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World Series Game 1 Hot Sheet
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10/23/2004 5:31 PM ET
World Series Game 1 Hot Sheet
Ten things to consider before Saturday's game
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Reggie Sanders has one home run against Game 1 starter Tim Wakefield. (Stephen Dunn/Getty Images)

BOSTON -- The St. Louis Cardinals visit the Boston Red Sox in Game 1 of the World Series at 8 p.m. ET Saturday at Fenway Park. Here is what people around the Series are talking about:

1. Giddy about the games
Here is what columnist Bernie Miklasz wrote on the front page of the St. Louis Post-Dispatch Friday: "The precious World Series of the past, the exhilaration of the present, and the giddy anticipation of a new World Series that commences Saturday night at timeless Fenway Park in Boston. Cardinals vs. Red Sox. Classic franchises will reunite for another grand World Series, inspiring retrospectives of 1946 and 1967. The two best baseball towns in America will put their rich, old-school heritage on display for an envious nation."


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2. A chilly welcome
Game-time temperature Saturday is expected to be in the low 40s, with partial clouds and 79 percent humidity. Rain does not look like a significant threat. What does it mean for a knuckleball pitcher like Boston starter Tim Wakefield? "As long as it's not raining too bad, it should be OK," he said after Friday's workout. "It's tough holding on to a ball with your fingertips when it could be cold and maybe a little bit dryer than it is right now. I think the humidity may help a little bit, but I think it's going to be tough conditions for both pitchers."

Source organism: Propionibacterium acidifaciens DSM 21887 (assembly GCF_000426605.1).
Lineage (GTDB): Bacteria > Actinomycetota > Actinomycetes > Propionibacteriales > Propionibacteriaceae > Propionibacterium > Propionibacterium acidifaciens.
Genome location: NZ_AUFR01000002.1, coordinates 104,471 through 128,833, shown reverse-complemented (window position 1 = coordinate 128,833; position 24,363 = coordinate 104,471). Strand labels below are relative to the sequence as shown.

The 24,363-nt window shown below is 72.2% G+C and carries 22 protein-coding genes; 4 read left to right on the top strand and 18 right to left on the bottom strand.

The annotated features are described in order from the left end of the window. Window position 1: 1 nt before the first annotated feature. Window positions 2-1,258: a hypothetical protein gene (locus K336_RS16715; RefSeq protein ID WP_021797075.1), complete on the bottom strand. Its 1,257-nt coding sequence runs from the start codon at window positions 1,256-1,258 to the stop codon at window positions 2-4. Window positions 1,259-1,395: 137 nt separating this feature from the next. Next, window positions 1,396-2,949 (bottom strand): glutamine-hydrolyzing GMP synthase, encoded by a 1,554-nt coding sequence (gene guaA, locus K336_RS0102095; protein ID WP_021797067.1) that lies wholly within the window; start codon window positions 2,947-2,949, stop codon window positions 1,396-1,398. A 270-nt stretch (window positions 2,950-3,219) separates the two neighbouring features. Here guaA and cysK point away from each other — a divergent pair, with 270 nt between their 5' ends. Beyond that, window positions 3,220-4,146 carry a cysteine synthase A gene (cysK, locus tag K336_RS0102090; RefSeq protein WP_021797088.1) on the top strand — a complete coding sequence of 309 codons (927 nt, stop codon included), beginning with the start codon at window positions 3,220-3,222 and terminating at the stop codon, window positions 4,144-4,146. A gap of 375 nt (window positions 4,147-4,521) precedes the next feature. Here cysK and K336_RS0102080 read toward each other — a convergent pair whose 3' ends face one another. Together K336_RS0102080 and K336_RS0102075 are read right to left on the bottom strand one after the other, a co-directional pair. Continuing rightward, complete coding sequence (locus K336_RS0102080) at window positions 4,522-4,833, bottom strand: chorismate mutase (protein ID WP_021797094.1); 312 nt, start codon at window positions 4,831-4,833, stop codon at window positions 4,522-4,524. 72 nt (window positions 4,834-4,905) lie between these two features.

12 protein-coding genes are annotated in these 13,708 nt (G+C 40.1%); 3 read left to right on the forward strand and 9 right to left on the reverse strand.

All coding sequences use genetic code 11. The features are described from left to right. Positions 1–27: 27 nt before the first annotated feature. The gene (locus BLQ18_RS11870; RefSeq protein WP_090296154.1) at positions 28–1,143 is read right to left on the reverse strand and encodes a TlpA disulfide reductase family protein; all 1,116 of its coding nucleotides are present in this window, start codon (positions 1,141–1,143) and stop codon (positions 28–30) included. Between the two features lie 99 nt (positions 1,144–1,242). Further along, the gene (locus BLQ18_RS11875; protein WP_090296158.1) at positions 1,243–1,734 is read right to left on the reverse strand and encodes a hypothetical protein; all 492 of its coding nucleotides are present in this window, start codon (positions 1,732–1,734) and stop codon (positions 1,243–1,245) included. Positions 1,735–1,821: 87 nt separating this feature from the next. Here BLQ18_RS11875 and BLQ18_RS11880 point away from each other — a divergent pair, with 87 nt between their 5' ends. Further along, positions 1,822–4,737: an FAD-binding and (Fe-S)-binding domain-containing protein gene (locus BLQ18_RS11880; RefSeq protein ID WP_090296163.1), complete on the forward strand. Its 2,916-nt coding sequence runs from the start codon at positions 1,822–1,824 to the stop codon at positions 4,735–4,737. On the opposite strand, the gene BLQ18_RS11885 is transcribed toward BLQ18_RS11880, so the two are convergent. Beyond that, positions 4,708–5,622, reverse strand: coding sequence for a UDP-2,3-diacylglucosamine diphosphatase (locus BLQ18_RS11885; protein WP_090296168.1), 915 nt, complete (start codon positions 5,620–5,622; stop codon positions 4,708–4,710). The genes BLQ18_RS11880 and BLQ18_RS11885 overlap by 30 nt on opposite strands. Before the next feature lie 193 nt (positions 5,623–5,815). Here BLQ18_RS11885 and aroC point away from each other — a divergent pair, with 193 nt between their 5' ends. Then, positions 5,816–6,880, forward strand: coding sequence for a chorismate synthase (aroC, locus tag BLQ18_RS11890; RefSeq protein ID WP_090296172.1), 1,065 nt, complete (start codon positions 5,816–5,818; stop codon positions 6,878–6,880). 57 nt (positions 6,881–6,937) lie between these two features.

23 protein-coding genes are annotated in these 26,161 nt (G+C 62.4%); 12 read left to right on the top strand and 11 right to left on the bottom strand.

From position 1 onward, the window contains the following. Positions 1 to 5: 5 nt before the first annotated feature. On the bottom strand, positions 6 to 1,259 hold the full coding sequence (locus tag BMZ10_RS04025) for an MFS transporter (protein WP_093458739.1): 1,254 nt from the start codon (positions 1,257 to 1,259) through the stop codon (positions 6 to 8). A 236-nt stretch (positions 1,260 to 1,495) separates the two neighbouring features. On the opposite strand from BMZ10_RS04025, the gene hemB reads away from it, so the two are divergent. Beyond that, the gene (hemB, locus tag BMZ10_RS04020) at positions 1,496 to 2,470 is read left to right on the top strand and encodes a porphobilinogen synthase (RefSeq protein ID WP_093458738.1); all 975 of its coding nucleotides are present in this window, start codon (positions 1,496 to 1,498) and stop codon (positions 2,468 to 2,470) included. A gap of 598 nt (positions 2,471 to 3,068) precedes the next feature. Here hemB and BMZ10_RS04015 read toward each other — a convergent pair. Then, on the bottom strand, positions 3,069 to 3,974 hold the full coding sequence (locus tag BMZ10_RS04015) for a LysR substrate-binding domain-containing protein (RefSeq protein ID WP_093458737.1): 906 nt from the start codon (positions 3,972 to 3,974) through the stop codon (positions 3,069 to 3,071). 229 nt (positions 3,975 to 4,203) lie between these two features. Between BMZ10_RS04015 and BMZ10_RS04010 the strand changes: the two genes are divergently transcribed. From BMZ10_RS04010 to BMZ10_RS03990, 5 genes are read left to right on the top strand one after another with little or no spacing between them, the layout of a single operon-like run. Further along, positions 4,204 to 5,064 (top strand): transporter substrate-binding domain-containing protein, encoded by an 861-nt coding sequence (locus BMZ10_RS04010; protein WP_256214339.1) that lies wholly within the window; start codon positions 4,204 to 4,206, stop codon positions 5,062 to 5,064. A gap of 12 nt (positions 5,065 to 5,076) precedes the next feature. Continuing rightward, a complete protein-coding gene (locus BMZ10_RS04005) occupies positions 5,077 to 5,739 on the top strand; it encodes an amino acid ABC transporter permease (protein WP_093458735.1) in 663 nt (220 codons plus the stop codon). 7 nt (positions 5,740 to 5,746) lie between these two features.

3. Pondering the DH
Cardinals manager Tony La Russa confirmed on Saturday that Reggie Sanders would be the designated hitter for the Cardinals in Game 1. Sanders is 2-for-9 (.222), with one home run and three RBIs, lifetime against Wakefield.

4. Dream until your dream comes true
With the song "Dream On" being played so often following the Red Sox's spine-tingling comeback in the ALCS, it is probably only fitting that Aerosmith lead singer Steven Tyler will sing the national anthem on Saturday night. "God Bless America" will be performed by "American Idol" winner Kelly Clarkson.

5. Seventh heaven
For everyone now making their predictions, history says that anything less than a seven-game series would be surprising. Each of the last seven times that St. Louis has been to the World Series, it has gone a full seven games. The Cardinals beat the Red Sox in 1946 and 1967, the Yankees in 1964, and the Brewers in 1982; they lost to the Tigers in 1968, the Royals in 1985, and the Twins in 1987. The Cardinals last participated in a series that failed to go the distance with a six-game victory over the Browns in 1944. Boston has been involved in four consecutive seven-game Series -- losing to the Cardinals in 1946 and 1967, to the Reds in 1975 and to the Mets in 1986. The Red Sox defeated the Cubs in six games in 1918.

6. Rocket boosting Boston